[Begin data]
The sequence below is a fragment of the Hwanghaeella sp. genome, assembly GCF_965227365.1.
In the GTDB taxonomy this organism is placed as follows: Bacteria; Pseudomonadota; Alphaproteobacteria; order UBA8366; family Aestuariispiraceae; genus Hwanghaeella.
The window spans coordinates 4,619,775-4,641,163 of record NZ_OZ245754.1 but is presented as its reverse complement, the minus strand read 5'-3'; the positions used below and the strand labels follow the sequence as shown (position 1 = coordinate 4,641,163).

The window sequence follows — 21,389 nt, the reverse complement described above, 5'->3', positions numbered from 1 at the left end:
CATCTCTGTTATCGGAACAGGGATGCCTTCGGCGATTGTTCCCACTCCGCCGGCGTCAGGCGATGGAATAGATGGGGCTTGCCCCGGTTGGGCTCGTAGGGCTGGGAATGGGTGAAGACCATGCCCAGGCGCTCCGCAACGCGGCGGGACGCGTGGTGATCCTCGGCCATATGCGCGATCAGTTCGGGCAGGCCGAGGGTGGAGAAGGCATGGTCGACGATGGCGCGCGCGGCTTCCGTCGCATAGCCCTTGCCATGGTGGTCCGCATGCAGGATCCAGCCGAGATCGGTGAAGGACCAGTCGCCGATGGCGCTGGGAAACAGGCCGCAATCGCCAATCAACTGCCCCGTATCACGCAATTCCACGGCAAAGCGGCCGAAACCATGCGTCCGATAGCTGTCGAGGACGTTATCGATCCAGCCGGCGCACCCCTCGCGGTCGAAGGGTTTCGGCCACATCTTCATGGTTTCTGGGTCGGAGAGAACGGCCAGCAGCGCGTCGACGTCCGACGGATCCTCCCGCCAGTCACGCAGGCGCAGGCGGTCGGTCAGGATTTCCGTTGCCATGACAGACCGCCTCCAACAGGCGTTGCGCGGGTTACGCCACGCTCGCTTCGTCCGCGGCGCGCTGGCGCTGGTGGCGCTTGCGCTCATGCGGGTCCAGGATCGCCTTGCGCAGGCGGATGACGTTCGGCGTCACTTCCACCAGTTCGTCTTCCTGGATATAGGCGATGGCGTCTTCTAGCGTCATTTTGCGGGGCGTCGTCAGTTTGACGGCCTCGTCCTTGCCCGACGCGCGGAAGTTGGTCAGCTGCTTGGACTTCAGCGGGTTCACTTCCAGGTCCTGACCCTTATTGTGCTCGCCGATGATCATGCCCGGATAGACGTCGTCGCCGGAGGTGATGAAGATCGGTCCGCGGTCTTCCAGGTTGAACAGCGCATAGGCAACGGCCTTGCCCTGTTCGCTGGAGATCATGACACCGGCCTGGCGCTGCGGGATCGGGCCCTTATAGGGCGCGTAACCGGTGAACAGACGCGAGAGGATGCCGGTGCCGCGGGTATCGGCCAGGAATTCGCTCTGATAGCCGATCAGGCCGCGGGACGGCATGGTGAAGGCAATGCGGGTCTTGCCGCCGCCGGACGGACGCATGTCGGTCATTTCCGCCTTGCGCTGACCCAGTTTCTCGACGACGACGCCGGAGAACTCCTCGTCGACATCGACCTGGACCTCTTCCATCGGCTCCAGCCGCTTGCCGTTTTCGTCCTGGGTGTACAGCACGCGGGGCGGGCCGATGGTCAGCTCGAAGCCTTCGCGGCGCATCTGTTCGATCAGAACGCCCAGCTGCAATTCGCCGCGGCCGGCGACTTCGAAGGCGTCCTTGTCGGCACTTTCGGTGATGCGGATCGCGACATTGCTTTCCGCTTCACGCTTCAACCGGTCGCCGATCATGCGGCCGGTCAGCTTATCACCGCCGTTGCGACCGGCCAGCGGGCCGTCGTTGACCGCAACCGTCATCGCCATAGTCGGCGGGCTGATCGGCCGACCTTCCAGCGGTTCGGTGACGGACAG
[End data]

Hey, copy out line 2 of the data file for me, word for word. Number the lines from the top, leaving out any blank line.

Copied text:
In the GTDB taxonomy this organism is placed as follows: Bacteria; Pseudomonadota; Alphaproteobacteria; order UBA8366; family Aestuariispiraceae; genus Hwanghaeella.